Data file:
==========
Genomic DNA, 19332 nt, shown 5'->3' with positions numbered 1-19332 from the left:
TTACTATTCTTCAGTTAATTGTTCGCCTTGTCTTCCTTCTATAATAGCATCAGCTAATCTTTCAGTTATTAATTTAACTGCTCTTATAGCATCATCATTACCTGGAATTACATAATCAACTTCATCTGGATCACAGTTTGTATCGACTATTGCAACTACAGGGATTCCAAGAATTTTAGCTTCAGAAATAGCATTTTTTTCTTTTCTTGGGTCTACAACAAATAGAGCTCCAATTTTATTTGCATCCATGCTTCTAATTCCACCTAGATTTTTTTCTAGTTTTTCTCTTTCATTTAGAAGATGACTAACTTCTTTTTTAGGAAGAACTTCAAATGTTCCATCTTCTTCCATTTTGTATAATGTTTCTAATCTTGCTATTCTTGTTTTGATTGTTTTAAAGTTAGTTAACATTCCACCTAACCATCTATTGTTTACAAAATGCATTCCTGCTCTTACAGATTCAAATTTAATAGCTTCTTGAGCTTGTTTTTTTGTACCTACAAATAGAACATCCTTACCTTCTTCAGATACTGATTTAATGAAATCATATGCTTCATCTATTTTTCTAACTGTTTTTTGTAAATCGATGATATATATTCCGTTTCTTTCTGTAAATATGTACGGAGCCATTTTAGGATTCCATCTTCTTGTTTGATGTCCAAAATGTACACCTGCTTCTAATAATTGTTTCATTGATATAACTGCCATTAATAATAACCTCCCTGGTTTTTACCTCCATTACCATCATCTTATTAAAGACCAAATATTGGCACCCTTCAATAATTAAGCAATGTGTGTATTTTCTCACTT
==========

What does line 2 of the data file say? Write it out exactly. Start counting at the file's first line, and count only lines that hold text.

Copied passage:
TTACTATTCTTCAGTTAATTGTTCGCCTTGTCTTCCTTCTATAATAGCATCAGCTAATCTTTCAGTTATTAATTTAACTGCTCTTATAGCATCATCATTACCTGGAATTACATAATCAACTTCATCTGGATCACAGTTTGTATCGACTATTGCAACTACAGGGATTCCAAGAATTTTAGCTTCAGAAATAGCATTTTTTTCTTTTCTTGGGTCTACAACAAATAGAGCTCCAATTTTATTTGCATCCATGCTTCTAATTCCACCTAGATTTTTTTCTAGTTTTTCTCTTTCATTTAGAAGATGACTAACTTCTTTTTTAGGAAGAACTTCAAATGTTCCATCTTCTTCCATTTTGTATAATGTTTCTAATCTTGCTATTCTTGTTTTGATTGTTTTAAAGTTAGTTAACATTCCACCTAACCATCTATTGTTTACAAAATGCATTCCTGCTCTTACAGATTCAAATTTAATAGCTTCTTGAGCTTGTTTTTTTGTACCTACAAATAGAACATCCTTACCTTCTTCAGATACTGATTTAATGAAATCATATGCTTCATCTATTTTTCTAACTGTTTTTTGTAAATCGATGATATATATTCCGTTTCTTTCTGTAAATATGTACGGAGCCATTTTAGGATTCCATCTTCTTGTTTGATGTCCAAAATGTACACCTGCTTCTAATAATTGTTTCATTGATATAACTGCCATTAATAATAACCTCCCTGGTTTTTACCTCCATTACCATCATCTTATTAAAGACCAAATATTGGCACCCTTCAATAATTAAGCAATGTGTGTATTTTCTCACTT